Wednesday, June 26, 2013

Talks with the Taliban won't work

For once, President Hamid Karzai may have it right.

As U.S.-Taliban-Afghan government talks were about to open last week in Doha, Qatar, Karzai objected to the Taliban's decorations of their political office with their flag and other markings of their so-called Islamic Emirate of Afghanistan.

While it may seem like a small thing, the significance of the flag, etc., was huge. The Taliban, in essence, was declaring that the office was an embassy of their country and their "government."

By extension the talks, they were implying, were and are taking place on their territory and on their terms, and with an illegitimate entity -- Karzai's government.

By sitting down with the Taliban in such a circumstance, Karzai knew that it was tantamount to conceding a Taliban victory in Afghanistan.

For all practical purposes, the Taliban is right. They've won the war in Afghanistan.

As I wrote in Above the Din of War, the Taliban controls at least 75 percent of the country and has for the past several years. The Karzai government, such as it is, controls only the major urban areas, due mostly to the presence of U.S., British, and other international forces.

While international forces and Afghan forces patrol the countryside, they do so at the risk of serious Taliban attacks and the high likelihood of devastating roadside bombs.

The relentless and deadly suicide bombings in Kabul and other urban areas, which grow each day in intensity and frequency, show that the grip of the Afghan forces is tenuous.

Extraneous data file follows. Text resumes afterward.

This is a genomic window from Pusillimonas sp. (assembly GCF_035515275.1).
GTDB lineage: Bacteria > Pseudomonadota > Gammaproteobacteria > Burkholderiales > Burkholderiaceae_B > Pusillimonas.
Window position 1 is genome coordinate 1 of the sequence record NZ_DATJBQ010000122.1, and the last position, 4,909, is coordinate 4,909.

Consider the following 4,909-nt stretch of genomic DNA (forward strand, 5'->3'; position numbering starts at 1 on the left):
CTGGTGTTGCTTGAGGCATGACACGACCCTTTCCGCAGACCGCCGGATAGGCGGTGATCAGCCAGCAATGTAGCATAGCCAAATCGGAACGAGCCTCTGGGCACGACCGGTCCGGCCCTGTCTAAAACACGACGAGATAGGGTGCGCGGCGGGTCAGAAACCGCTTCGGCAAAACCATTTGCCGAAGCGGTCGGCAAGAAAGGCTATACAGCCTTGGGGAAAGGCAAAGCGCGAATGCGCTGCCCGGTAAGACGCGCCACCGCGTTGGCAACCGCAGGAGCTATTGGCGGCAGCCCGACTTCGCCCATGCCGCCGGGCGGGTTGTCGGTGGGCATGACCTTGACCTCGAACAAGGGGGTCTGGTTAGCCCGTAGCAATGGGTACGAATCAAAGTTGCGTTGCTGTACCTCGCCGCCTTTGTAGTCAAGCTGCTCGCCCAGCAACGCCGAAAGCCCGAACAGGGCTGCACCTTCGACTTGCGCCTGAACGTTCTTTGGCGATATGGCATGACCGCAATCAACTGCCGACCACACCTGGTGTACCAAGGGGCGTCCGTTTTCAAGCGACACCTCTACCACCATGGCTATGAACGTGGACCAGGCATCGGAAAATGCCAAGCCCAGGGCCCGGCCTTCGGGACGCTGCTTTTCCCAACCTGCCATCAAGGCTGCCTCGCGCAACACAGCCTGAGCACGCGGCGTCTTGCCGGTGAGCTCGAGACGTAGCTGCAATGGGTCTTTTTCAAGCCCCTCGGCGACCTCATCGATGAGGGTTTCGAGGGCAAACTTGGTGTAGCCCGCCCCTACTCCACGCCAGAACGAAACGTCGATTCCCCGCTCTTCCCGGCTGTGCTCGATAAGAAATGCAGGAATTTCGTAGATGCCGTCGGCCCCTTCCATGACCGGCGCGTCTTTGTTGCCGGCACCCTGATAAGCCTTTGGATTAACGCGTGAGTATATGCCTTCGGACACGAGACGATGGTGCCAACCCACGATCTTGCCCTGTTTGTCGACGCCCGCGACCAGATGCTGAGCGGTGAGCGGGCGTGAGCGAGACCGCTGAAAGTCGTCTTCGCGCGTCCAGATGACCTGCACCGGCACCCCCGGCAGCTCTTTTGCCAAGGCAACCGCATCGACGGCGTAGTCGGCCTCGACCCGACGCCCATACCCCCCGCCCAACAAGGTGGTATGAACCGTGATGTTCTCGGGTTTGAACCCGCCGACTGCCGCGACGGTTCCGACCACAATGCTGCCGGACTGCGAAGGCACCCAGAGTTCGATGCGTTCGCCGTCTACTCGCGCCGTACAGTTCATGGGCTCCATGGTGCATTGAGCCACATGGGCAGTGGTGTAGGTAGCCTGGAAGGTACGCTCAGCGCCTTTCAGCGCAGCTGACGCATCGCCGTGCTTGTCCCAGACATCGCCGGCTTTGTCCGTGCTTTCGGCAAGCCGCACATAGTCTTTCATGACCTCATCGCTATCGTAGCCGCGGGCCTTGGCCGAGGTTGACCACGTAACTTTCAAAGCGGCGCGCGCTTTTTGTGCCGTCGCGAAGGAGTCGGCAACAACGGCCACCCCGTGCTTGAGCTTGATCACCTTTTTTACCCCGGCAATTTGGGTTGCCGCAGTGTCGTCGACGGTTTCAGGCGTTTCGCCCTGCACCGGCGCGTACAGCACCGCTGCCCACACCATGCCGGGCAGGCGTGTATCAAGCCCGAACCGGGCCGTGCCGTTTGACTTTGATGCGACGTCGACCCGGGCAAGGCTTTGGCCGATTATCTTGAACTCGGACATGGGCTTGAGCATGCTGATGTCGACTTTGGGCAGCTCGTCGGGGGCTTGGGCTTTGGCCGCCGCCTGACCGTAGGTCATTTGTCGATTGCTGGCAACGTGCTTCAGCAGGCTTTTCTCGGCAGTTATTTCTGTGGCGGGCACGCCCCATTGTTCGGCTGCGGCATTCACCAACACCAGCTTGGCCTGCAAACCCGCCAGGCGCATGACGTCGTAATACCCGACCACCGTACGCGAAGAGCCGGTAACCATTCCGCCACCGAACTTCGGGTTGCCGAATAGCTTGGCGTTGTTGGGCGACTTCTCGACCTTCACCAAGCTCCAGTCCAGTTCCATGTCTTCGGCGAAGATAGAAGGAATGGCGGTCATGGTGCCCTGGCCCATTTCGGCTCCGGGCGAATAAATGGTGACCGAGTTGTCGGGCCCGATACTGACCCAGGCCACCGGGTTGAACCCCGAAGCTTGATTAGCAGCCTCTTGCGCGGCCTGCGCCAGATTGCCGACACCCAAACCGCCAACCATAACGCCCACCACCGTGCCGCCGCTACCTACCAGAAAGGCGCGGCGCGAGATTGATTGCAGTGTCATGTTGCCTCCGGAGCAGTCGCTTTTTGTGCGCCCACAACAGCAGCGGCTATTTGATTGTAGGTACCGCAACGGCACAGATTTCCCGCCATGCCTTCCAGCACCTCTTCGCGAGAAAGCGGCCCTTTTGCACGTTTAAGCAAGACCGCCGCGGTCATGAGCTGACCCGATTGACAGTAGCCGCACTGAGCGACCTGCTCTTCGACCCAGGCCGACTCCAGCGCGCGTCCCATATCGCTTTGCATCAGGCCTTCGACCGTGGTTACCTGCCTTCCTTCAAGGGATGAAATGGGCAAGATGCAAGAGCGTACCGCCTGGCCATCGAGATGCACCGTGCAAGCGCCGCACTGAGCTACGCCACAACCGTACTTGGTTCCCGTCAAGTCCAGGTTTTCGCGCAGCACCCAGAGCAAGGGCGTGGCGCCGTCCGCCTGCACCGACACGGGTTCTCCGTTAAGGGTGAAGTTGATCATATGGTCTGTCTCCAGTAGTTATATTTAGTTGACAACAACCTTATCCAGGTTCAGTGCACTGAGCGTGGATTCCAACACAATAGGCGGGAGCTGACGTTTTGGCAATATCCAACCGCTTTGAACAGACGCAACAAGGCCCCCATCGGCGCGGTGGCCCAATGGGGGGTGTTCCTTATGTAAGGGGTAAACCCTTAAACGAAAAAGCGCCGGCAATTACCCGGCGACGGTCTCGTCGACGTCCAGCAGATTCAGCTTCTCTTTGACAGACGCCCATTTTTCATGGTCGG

Once the international pull-out is complete, the Taliban will quite easily cement their control throughout most of the country.  Within six months of the pull out, we can expect to see a map of Afghanistan that resembles that of 2000, when the Northern Alliance held just parts of northern Afghanistan and the Taliban controlled the rest.

The Taliban has nothing to lose and much to gain by engaging these so-called peace talks. They do so from a position of strength because the United States and its NATO allies are headed for the exists.

As the Taliban is wont to say about the U.S. and NATO: "They have the watches. We have the time."

With the American withdrawal set for the end of next year, just 18 months away, the U.S. is desperate for some sort of a negotiated, political settlement.

The fact is that the Taliban has no reason to make concessions or to sign anything that might diminish  their command and control over vast swaths of Afghanistan.

Yet, when and if talks with the Taliban actually begin, the Taliban will earn bonus public relations points by simply sitting down and portraying themselves as willing to talk about peace, regardless of the truth of the matter.

Each and every day such talks continue, the U.S. will reveal its desperate desire to walk away  from Afghanistan and declare, "job done," regardless of the reality on the ground.

Even if an agreement can be reached with the Taliban, there is little or no way that provisions of it could be enforced, should they be violated by the Taliban.

The absurdity that surrounds these would-be peace talks is difficult to fathom.

I would have thought that someone with the experience of Secretary of State John Kerry would have rejected the notion of Taliban talks without major concessions on their part.

Ironically, it seems that Karzai is one of the few who gets it.

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